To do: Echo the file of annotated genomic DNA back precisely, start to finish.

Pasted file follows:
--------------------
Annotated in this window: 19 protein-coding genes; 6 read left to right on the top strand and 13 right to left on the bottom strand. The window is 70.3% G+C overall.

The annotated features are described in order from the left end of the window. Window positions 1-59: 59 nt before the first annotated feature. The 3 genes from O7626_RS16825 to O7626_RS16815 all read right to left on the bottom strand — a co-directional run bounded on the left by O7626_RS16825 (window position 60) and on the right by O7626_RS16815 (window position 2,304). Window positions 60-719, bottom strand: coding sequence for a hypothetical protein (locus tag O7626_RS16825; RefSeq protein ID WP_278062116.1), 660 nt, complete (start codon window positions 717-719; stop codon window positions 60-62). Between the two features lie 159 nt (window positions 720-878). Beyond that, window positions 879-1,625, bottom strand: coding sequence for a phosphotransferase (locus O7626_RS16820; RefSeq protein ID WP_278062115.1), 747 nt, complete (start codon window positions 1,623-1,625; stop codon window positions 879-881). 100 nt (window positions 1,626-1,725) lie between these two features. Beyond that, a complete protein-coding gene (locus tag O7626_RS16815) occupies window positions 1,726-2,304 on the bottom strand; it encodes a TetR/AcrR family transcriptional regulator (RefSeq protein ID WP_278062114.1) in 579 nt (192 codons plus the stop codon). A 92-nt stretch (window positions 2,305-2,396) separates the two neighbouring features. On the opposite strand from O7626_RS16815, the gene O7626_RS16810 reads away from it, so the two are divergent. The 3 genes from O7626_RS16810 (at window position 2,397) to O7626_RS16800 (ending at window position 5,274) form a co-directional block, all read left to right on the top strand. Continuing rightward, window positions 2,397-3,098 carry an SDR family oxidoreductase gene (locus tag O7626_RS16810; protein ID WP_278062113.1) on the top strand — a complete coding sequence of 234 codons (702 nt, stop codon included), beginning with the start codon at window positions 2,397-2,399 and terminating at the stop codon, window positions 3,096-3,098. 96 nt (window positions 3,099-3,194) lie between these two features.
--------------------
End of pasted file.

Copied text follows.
Annotated in this window: 19 protein-coding genes; 6 read left to right on the top strand and 13 right to left on the bottom strand. The window is 70.3% G+C overall.

The annotated features are described in order from the left end of the window. Window positions 1-59: 59 nt before the first annotated feature. The 3 genes from O7626_RS16825 to O7626_RS16815 all read right to left on the bottom strand — a co-directional run bounded on the left by O7626_RS16825 (window position 60) and on the right by O7626_RS16815 (window position 2,304). Window positions 60-719, bottom strand: coding sequence for a hypothetical protein (locus tag O7626_RS16825; RefSeq protein ID WP_278062116.1), 660 nt, complete (start codon window positions 717-719; stop codon window positions 60-62). Between the two features lie 159 nt (window positions 720-878). Beyond that, window positions 879-1,625, bottom strand: coding sequence for a phosphotransferase (locus O7626_RS16820; RefSeq protein ID WP_278062115.1), 747 nt, complete (start codon window positions 1,623-1,625; stop codon window positions 879-881). 100 nt (window positions 1,626-1,725) lie between these two features. Beyond that, a complete protein-coding gene (locus tag O7626_RS16815) occupies window positions 1,726-2,304 on the bottom strand; it encodes a TetR/AcrR family transcriptional regulator (RefSeq protein ID WP_278062114.1) in 579 nt (192 codons plus the stop codon). A 92-nt stretch (window positions 2,305-2,396) separates the two neighbouring features. On the opposite strand from O7626_RS16815, the gene O7626_RS16810 reads away from it, so the two are divergent. The 3 genes from O7626_RS16810 (at window position 2,397) to O7626_RS16800 (ending at window position 5,274) form a co-directional block, all read left to right on the top strand. Continuing rightward, window positions 2,397-3,098 carry an SDR family oxidoreductase gene (locus tag O7626_RS16810; protein ID WP_278062113.1) on the top strand — a complete coding sequence of 234 codons (702 nt, stop codon included), beginning with the start codon at window positions 2,397-2,399 and terminating at the stop codon, window positions 3,096-3,098. 96 nt (window positions 3,099-3,194) lie between these two features.